Getting your 4WD stuck in auto in 4Hi or 4Lo can be very unnerving. Here’s what you can do if your GMC Yukon stuck in auto.
When you are driving a heavy vehicle, it is important to know how the delicate parts of the vehicle are working inside.
From the check engine light to traction control, the machinery needs to be in place to work on the road. However, in the case of automatic transmissions, the car can get stuck in certain modes.
One of the main system faults is caused by a problem in the transfer control module. Luckily, this can be replaced and managed when the problem shows up.
Here is a brief outline of what you should do if your truck has run into a problem of getting stuck frequently.
Reset The Battery
What do you do when any kind of technology is failing you? Yes, reboot it. Allow the engine to reboot by unplugging the battery cable for roughly 30 minutes. This might start off the process of shifting from auto to manual.
If this simple step does not work, there might be a bigger issue. Follow the steps in the next section.
Remove and Replace the Transfer Case Control Module
What is it?
A transfer case in a car is a device that enables power transfer from the engine to the wheels. This is located between the differential and transmission, using gears to transfer the power to the front and rear axles.
It is a specialized component used on all-wheel drive vehicles, and for four-wheel-drive vehicles, it is responsible for transferring power to all of the wheels. So, the transfer case splits up the power from the engine to all the wheels, ensuring that your car is moving with equal force.
How does a bad TCCM affect a car?
A failure of the transfer case can result in a number of problems for your car. In fact, there are different reasons why the device can fail, damaging the vehicle.
If not lubricated properly, the transfer case can easily overheat and seize to function. This directly affects the engine, gearbox, and differential.
If the chain between the input and output shaft breaks, there is a possibility of damage to both shafts and the gears in the transfer case.
A damaged transfer case prevents the car from changing gears, directly causing damage to the engine and transmission.
Steps to Replace the Transfer Case Control Module
If the transfer case control module (TCCM) fails, the best idea is to replace it. While there are qualified professionals who can make the necessary changes, you can also try to make the replacement.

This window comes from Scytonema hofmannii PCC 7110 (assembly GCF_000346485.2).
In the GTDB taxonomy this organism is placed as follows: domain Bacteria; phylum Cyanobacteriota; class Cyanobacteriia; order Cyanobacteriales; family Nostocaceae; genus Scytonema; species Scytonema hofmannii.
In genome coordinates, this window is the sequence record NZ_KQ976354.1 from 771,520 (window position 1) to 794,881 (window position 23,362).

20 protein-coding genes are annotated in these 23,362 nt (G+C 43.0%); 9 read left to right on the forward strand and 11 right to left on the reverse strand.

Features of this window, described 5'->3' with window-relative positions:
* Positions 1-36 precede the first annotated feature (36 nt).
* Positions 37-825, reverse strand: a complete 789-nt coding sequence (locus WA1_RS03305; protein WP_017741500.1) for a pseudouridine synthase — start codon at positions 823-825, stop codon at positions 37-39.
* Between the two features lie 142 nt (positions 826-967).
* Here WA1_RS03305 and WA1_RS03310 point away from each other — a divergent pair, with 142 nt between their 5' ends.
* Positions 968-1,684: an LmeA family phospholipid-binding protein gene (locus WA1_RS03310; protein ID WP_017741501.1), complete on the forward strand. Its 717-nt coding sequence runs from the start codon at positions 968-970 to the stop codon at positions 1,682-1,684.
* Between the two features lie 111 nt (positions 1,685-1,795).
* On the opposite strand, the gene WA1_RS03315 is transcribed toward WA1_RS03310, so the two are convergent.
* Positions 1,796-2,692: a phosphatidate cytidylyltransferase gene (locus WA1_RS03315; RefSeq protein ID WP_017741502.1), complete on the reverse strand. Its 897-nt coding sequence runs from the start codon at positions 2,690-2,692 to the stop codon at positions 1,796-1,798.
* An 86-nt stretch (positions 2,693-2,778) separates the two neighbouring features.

Here are the steps you need to follow:
- Preparation: Park your vehicle on an even surface, setting it on the parking brake. To avoid any electrical issues, disconnect the negative battery cable.
- Locate the TCCM: The TCCM will be located near the transfer case of the car. Once you have located the transfer case, find the module that needs to be changed.
- Disconnect the wiring harness: You will find a number of wires and cables connecting the module to the car. Disconnect these wires so that you can remove the module safely.
- Remove the old module: Use a screwdriver, preferably a specialized Philips head screwdriver, to remove the screws that are holding the module. To disconnect the electrical connector, use a flathead screwdriver. To finally remove the module, you will need to remove the bolts with a ratchet.
- Install the new module: Take the new module and place it carefully on the empty spot. Secure it with the necessary bolts and screws. Reconnect all the wiring, making sure that the connections are secure. You need to torque the bolts according to the specifics and reconnect the electrical connector.
- Test the new module: Once you have made the replacement, you have to make sure that the installation is correct. Start up the engine and check if all gears are working in order.
- Finish up: If everything is in order, reconnect the negative battery cable and all the loose wires.
If there is any additional problem after making the replacement, it might be time to get the vehicle checked out by certified mechanics. Otherwise, you are all set to drive away!
Frequently Asked Questions
How do you diagnose a transfer case?
The simplest way to diagnose a transfer case is to turn on the ignition of your car and check the control knob. A healthy transfer shift control indicator should show a flash. In case there is no flash, check the ignition voltage and system circuits to find out which one is at fault.
How do I get my 4WD unstuck?
It is common for a 4WD to get stuck when you are driving a truck in reverse. If this happens, take a moment before shifting into neutral or four-high.
Reverse the vehicle around 60 feet and shift to neutral and then 2WD. This usually disengages the wheel drive and can help run your vehicle again.
How do you manually put a transfer case in neutral?
To manually put the transfer case in neutral in cars like Yukon XL or Yukon Denali, there are 4×4 and 2×4 buttons available that have to be pushed in combination to change it to neutral. There is also an ‘N’ written between the buttons that can help shift the transfer case to neutral.
What would cause 4WD to not engage?
There are multiple reasons that can cause a 4WD to disengage. In most cases, it is an electrical fault from a corroded wire, a faulty dial switch, or the transfer case control module that is damaged in some way.
If your car is running into problems with neutral and auto mode, it is likely that something is going wrong on the inside. To avoid any long-term damage, the best idea is to consult a mechanic at the earliest.
Thank you for reading!